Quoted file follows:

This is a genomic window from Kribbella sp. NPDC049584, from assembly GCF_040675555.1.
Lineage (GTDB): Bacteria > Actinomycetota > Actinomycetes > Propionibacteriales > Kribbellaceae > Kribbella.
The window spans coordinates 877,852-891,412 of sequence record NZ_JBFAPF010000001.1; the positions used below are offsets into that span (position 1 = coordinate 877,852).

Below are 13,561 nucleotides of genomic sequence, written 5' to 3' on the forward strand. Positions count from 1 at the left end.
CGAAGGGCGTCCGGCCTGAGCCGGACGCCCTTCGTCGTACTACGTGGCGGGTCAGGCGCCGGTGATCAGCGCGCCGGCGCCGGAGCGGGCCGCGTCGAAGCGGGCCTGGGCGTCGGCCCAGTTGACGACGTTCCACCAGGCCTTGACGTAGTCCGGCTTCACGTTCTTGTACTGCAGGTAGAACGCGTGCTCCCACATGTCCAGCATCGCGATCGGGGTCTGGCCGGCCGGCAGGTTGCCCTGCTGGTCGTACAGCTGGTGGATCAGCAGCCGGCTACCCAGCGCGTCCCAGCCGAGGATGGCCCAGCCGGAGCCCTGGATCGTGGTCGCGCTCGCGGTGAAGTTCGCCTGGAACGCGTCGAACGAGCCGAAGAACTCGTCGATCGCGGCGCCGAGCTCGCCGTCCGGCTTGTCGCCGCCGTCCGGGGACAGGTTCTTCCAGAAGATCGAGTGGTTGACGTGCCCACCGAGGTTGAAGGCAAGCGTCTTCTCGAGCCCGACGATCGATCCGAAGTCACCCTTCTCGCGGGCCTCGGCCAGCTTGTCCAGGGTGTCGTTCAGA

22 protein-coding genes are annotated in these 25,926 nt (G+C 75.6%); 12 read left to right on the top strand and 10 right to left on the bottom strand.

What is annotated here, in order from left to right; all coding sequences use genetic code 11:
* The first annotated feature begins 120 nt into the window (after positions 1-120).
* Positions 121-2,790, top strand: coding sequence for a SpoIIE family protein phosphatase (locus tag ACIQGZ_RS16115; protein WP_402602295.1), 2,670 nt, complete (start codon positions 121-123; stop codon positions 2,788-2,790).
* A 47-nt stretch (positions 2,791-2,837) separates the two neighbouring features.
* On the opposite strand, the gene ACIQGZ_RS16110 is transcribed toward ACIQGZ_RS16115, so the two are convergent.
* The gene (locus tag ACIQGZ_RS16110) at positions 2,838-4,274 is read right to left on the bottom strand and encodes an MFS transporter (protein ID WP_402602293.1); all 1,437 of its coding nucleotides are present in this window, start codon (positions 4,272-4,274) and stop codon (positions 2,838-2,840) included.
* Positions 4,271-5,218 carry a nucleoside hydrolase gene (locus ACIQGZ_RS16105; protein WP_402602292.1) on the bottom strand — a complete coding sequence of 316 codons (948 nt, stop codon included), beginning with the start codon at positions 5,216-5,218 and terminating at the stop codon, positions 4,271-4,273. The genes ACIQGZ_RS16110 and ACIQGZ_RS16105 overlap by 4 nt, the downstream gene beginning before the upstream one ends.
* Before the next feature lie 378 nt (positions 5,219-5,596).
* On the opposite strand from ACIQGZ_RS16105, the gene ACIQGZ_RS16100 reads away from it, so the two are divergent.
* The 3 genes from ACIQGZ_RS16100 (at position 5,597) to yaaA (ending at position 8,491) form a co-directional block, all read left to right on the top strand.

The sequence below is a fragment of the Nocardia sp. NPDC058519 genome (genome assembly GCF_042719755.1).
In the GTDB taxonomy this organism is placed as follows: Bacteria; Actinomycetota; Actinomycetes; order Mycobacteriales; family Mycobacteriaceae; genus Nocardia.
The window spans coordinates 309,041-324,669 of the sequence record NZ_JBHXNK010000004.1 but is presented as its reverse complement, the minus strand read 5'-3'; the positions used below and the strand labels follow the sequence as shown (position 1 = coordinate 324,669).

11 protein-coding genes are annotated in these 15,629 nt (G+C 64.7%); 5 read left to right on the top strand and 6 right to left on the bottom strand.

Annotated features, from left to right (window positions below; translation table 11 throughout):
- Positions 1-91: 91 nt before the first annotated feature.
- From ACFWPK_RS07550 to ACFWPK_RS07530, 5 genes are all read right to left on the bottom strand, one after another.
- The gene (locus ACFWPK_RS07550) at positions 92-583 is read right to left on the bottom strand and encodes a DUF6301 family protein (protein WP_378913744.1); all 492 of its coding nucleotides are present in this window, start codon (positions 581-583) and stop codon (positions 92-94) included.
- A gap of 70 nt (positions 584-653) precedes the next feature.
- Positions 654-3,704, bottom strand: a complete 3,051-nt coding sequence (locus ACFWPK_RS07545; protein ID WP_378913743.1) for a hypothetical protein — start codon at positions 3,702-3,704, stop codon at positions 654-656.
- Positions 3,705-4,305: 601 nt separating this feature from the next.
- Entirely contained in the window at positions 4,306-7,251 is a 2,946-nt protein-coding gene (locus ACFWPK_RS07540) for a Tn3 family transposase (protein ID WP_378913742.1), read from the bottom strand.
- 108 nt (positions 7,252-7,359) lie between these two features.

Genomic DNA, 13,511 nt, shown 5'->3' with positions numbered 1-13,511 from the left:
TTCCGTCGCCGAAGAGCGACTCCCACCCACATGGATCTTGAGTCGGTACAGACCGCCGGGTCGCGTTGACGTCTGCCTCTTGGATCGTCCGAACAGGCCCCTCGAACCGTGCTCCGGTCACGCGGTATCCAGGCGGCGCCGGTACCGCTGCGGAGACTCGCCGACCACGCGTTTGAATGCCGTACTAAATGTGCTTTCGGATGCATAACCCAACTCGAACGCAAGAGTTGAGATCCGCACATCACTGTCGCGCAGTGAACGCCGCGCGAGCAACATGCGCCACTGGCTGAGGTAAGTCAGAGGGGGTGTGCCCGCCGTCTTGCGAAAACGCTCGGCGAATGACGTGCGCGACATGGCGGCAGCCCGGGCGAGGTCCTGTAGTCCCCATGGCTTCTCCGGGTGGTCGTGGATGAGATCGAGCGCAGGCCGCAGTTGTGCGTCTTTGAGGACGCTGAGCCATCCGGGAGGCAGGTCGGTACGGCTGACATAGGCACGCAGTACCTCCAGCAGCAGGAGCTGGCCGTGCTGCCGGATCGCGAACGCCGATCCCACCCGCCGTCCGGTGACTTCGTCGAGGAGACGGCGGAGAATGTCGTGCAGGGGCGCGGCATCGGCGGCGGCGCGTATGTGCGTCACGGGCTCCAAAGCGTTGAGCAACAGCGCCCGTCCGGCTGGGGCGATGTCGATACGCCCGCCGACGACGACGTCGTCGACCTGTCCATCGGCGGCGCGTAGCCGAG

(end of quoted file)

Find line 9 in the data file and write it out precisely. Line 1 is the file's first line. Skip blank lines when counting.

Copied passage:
* Positions 121-2,790, top strand: coding sequence for a SpoIIE family protein phosphatase (locus tag ACIQGZ_RS16115; protein WP_402602295.1), 2,670 nt, complete (start codon positions 121-123; stop codon positions 2,788-2,790).